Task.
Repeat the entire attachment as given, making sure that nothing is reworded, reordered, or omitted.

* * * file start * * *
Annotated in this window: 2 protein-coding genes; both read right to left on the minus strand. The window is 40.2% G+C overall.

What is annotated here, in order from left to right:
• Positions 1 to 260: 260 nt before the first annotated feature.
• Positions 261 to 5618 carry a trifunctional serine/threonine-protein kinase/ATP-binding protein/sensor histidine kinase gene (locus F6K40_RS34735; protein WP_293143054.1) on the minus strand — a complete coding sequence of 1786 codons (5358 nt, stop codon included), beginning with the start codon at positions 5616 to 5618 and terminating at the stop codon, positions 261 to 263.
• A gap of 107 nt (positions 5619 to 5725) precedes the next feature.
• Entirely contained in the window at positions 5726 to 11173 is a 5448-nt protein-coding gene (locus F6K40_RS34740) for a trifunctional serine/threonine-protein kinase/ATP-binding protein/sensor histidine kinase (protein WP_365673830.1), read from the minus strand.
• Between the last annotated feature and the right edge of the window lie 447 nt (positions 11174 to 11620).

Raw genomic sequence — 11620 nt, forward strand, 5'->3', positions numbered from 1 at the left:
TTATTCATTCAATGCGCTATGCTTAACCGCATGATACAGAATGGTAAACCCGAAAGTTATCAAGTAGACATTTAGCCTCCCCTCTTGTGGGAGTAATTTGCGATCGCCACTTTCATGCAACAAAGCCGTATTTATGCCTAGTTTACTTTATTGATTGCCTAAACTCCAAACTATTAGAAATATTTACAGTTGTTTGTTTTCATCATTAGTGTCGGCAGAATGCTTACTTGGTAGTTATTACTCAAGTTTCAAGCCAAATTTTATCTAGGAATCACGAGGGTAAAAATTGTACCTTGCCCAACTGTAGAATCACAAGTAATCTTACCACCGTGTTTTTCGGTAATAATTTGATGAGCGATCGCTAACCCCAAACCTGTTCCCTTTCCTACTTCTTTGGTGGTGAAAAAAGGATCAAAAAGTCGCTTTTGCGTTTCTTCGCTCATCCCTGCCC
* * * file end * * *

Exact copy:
Annotated in this window: 2 protein-coding genes; both read right to left on the minus strand. The window is 40.2% G+C overall.

What is annotated here, in order from left to right:
• Positions 1 to 260: 260 nt before the first annotated feature.
• Positions 261 to 5618 carry a trifunctional serine/threonine-protein kinase/ATP-binding protein/sensor histidine kinase gene (locus F6K40_RS34735; protein WP_293143054.1) on the minus strand — a complete coding sequence of 1786 codons (5358 nt, stop codon included), beginning with the start codon at positions 5616 to 5618 and terminating at the stop codon, positions 261 to 263.
• A gap of 107 nt (positions 5619 to 5725) precedes the next feature.
• Entirely contained in the window at positions 5726 to 11173 is a 5448-nt protein-coding gene (locus F6K40_RS34740) for a trifunctional serine/threonine-protein kinase/ATP-binding protein/sensor histidine kinase (protein WP_365673830.1), read from the minus strand.
• Between the last annotated feature and the right edge of the window lie 447 nt (positions 11174 to 11620).

Raw genomic sequence — 11620 nt, forward strand, 5'->3', positions numbered from 1 at the left:
TTATTCATTCAATGCGCTATGCTTAACCGCATGATACAGAATGGTAAACCCGAAAGTTATCAAGTAGACATTTAGCCTCCCCTCTTGTGGGAGTAATTTGCGATCGCCACTTTCATGCAACAAAGCCGTATTTATGCCTAGTTTACTTTATTGATTGCCTAAACTCCAAACTATTAGAAATATTTACAGTTGTTTGTTTTCATCATTAGTGTCGGCAGAATGCTTACTTGGTAGTTATTACTCAAGTTTCAAGCCAAATTTTATCTAGGAATCACGAGGGTAAAAATTGTACCTTGCCCAACTGTAGAATCACAAGTAATCTTACCACCGTGTTTTTCGGTAATAATTTGATGAGCGATCGCTAACCCCAAACCTGTTCCCTTTCCTACTTCTTTGGTGGTGAAAAAAGGATCAAAAAGTCGCTTTTGCGTTTCTTCGCTCATCCCTGCCC